The Washington Post

How to clean leeks; stew on the stovetop vs. oven


Each Wednesday at noon, Aaron Hutcherson and Becky Krystal answer questions and provide practical cooking advice in a chat with readers at live.washington­ Aaron and Becky write and test recipes for Voraciousl­y, The Post’s team dedicated to helping you cook with confidence. Here are edited excerpts from a recent chat.

Q: What’s the best way to clean leeks? I see Tv/youtube chefs chop them (without washing them first) and soak them, but not do anything else to clean them. I don’t like cutting into produce before washing it in case of germs. Plus leeks often have hidden dirt or a lot of dirt, so the chop-and-soak method seems ineffectiv­e as the only cleaning. A: My preferred method is to cut off the dark green parts of the leaves and trim the roots (if present) while keeping the base intact so the leaves are still attached, then cut the base in half vertically and place it under running water, separating the leaves with your fingers to ensure water can get in between. There’s still cutting involved, but it’s minimal.

— Aaron Hutcherson

Q: I have a recipe for beef stew that calls for cooking in the oven for 5 hours at 275 degrees. I’ve been doing that for years in a heavy Club aluminum pot but need to do it now on the stovetop. I’m assuming that this can be done at a very low simmer, but should there be a time adjustment? Or should I cook it for five hours as I would do in the oven?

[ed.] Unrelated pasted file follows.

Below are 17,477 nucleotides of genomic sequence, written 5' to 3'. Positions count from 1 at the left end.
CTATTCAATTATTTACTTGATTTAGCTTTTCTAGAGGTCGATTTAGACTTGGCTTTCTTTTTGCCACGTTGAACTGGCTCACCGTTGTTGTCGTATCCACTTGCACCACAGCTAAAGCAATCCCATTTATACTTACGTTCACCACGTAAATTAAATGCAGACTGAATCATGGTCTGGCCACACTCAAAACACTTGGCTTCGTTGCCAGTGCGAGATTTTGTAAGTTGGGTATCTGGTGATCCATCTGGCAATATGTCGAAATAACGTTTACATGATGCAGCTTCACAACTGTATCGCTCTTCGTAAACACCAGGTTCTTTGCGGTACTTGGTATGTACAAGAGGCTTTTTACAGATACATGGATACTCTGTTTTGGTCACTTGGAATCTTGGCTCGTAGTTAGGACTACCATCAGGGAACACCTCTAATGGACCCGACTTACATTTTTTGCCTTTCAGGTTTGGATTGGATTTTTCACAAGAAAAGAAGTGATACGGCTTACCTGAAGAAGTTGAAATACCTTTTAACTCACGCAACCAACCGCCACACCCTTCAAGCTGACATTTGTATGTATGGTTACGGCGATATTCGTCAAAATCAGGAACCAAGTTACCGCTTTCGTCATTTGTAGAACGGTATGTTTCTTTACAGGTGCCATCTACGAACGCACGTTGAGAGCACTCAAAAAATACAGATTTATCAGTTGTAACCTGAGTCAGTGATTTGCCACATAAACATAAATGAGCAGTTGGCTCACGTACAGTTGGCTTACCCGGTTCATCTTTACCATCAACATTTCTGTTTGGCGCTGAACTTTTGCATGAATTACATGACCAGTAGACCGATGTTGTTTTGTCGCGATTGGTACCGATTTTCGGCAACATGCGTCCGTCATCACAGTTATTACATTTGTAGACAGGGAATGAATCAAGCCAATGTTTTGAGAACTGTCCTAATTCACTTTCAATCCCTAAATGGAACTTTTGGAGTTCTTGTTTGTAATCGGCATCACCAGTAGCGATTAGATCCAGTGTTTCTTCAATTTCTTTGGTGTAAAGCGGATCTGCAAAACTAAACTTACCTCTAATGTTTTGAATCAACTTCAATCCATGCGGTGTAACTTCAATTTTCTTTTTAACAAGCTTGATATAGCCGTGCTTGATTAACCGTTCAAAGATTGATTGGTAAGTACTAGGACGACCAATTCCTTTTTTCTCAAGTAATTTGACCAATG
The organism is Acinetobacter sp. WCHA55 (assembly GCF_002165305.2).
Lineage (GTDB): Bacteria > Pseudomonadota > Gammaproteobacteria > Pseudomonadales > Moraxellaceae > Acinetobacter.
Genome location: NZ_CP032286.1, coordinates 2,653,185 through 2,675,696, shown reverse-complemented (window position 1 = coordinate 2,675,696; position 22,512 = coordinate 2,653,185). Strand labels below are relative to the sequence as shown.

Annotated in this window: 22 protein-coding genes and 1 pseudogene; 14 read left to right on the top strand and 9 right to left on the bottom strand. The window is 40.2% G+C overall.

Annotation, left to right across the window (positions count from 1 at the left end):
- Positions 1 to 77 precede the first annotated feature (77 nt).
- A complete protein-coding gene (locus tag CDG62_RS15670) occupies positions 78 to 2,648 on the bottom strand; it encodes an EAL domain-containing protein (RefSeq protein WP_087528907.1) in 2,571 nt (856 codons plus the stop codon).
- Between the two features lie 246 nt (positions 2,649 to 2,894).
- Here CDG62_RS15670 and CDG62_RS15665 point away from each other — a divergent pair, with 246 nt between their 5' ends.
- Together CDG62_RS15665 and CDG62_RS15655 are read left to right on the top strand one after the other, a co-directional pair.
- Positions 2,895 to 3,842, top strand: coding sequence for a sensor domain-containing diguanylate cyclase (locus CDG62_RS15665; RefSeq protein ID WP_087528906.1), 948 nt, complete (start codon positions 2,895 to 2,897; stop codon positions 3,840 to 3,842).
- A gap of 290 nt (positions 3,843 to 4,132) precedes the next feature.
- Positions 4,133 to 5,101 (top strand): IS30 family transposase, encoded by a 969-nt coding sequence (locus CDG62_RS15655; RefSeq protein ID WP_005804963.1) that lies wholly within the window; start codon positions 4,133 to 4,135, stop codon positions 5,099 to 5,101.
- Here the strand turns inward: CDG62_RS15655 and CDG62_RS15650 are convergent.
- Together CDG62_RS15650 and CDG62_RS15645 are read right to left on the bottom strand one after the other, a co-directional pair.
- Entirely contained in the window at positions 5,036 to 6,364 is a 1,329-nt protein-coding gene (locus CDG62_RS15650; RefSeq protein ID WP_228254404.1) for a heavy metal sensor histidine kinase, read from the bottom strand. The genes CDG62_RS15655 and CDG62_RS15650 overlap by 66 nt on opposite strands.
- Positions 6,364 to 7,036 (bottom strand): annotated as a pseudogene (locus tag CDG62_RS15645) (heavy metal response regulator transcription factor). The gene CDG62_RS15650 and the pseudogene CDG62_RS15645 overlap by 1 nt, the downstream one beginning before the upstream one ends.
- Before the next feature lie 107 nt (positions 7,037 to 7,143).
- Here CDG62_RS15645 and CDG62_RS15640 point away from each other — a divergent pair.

A: I’m pretty sure there will be a time adjustment, but it’s hard to say off the top of my head without knowing much about the recipe. It could be somewhere in the range of 2 to 3 hours. Because it’s over direct heat, you’ll want to check occasional­ly and make sure it’s not drying out too much, adding more liquid as needed.

— Becky Krystal

Q: You mentioned previously that folks often underestim­ate the amount of salt needed in recipes that say “salt to taste.” I struggle with this. Could you offer some guidelines? Meat, potatoes, rice, beans, marinades? Sometimes you can add salt later if needed (soup!), but so many recipes work better when salt is incorporat­ed along the way.

A: The way I typically write recipes is to list an amount (this is the guideline) and then include “plus more to taste.” This way, it gives you a minimum amount of salt to use throughout cooking the recipe. Then at the very end you should taste the dish and add more salt until it tastes good to you. — A.H.

Q: I like to make scones. Buttermilk is a key ingredient in the recipe I use. My husband insists I use powdered buttermilk. I think my scones turn out flat and lifeless with it. I much prefer fresh liquid buttermilk. What do you think? A: I’m with you! With the powder, I really don’t find you get that luscious texture in doughs and batters. I certainly can see the difference. It never achieves the thickness of liquid buttermilk when you use the powder plus water. The good news is that buttermilk lasts a long time in the fridge or can be frozen. Not going to try to referee your marriage, but I say keep buying the liquid stuff. — B.K.

Q: Whenever we try to make a pasta sauce that calls for using leftover starchy water from the pasta, it doesn’t achieve the silky consistenc­y the recipes say it should. Could that be because we use a lower-carb, higher-fiber pasta, and if so, how can we compensate for that to get the right result?

A: I typically only cook with standard pasta, but your hunch about the type of pasta you’re using sounds about right. To compensate, you could try adding butter or olive oil and giving it a good stir so that the sauce emulsifies.

— A.H. Parmesan cheese could also help with this, if it makes sense for the dish. — B.K.

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